35. common biases investment decisions

By TAMIM Asset Management
30 November 2022

Human nature is an intangible force that every investor is affected by. We identify 5 common biases among investors and how best to navigate them when making investment decisions…

Compounding can turn a relatively small sum into a substantial nest egg over the long term. For a lot of readers, this isn’t news — however, the implementation of behaviours to harness the power of compounding can be trickier than grasping the initial concept of non-linear returns on your investments.

The average investor underperforms the market.

The top 1% of investors can double or triple the market’s average return.

But the difference doesn’t strictly come down to innate intelligence nor access to fancy software, trading strategies or advanced analytics.

The best investors build an overwhelming competitive advantage by adopting habits whose benefits compound over time.

We all have the tendency to overestimate our rationality to the point of denying reality. The many ways in which we do this are collectively called cognitive biases. Our brain may be the most complicated thinking machine, but it is not without limitations.

In our attempt to understand the world around us through our lens, we simplify things and fall prey to cognitive biases.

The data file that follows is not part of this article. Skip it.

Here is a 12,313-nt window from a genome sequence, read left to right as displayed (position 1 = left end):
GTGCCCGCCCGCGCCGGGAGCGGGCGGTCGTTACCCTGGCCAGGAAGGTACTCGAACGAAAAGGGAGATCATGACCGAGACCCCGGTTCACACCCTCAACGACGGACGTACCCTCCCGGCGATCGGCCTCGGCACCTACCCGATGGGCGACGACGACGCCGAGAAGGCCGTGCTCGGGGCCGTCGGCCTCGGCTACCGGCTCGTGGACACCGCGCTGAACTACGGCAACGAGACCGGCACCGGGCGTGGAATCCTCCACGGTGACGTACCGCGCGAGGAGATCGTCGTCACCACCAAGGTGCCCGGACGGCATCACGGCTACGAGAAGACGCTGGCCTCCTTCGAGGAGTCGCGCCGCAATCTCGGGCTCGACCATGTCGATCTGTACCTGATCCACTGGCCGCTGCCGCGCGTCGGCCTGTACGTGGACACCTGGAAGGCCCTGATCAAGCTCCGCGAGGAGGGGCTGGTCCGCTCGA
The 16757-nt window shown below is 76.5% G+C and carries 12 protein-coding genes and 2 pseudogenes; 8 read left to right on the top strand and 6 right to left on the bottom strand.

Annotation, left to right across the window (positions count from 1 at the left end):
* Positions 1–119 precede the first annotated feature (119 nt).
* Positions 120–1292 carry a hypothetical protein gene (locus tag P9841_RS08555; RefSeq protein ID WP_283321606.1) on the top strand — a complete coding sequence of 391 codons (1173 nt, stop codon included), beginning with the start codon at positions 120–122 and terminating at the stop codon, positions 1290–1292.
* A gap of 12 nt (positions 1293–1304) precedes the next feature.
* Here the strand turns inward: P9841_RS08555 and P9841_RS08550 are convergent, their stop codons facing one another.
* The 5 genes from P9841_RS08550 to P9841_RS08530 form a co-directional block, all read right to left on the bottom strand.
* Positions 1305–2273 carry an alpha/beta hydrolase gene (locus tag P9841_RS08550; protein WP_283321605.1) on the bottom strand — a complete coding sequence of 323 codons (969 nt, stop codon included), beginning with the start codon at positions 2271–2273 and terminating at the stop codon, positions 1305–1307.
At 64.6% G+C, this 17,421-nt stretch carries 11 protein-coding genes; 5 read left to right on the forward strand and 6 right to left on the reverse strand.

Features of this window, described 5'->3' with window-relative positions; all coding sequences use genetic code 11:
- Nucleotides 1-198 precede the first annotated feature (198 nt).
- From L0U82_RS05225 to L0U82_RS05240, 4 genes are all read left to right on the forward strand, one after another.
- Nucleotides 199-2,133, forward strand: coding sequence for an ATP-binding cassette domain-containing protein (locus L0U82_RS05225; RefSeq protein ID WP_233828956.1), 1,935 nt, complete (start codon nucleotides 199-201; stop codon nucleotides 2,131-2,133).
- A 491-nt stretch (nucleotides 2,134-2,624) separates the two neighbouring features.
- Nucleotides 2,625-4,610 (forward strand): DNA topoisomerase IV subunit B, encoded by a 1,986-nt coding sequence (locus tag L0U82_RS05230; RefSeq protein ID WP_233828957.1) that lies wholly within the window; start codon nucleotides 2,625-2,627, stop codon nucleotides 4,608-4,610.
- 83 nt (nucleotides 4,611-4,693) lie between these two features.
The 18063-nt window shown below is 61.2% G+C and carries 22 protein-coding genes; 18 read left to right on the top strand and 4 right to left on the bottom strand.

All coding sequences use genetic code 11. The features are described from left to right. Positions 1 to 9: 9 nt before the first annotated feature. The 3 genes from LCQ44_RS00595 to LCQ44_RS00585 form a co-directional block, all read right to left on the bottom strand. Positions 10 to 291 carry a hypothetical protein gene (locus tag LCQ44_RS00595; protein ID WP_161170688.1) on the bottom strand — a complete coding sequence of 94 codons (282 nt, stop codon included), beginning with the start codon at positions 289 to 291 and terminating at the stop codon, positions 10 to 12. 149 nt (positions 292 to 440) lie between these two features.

By simply becoming aware of these biases, you can start improving your critical thinking to guard against your worst enemy: your own brain.

  1. Anchoring

Anchoring is a cognitive bias in which the use of an arbitrary benchmark such as a purchase price or ticker price carries a disproportionately high weight in one’s decision-making process. I.e. our judgement is heavily screwed by the first information we are given about something.

Succumbing to anchoring tends to force investors into irrational decisions, such as selling an undervalued asset, buying an overvalued asset or holding onto stocks that have declined due to “anchoring” the asset to an arbitrary price rather than analysis of fundamentals.

Let’s use the stock price of Wesfarmers (ASX: WES) to see how anchoring works.

As of November 21, 2022, Wesfarmers stock closed at a price of $47.92 per share. That’s an anchor point. However, this doesn’t tell us if the stock is cheap or expensive relative to its fundamentals. It’s an arbitrary number. That price tells us nothing about Wesfarmers’ business, management, or strategic initiatives. All this figure provides us is a snapshot in time. Still, investors will use that information to make buying and selling decisions.

If the price drops abruptly below $47.92 the next day — for any reason — some investors may perceive this fall as a sale and a good time to buy, while other investors may see the drop as the start of deeper problems and a good time to sell. Those investors anchored to this initial price will now use that price as the basis for decision-making going forward. But remember: that $47.92 stock price doesn’t hold meaning in isolation.

2. Hindsight

Hindsight bias, in the investing world, is the tendency for human beings to feel as if they “knew it all along” when it comes to the performance of a particular stock or the market.

Headlines have raved about 1,000%+ returns in several stocks that are fundamentally unsound. But the feeling among novice investors is that these returns were entirely predictable — and, perhaps more damagingly, that these returns will continue indefinitely into the future.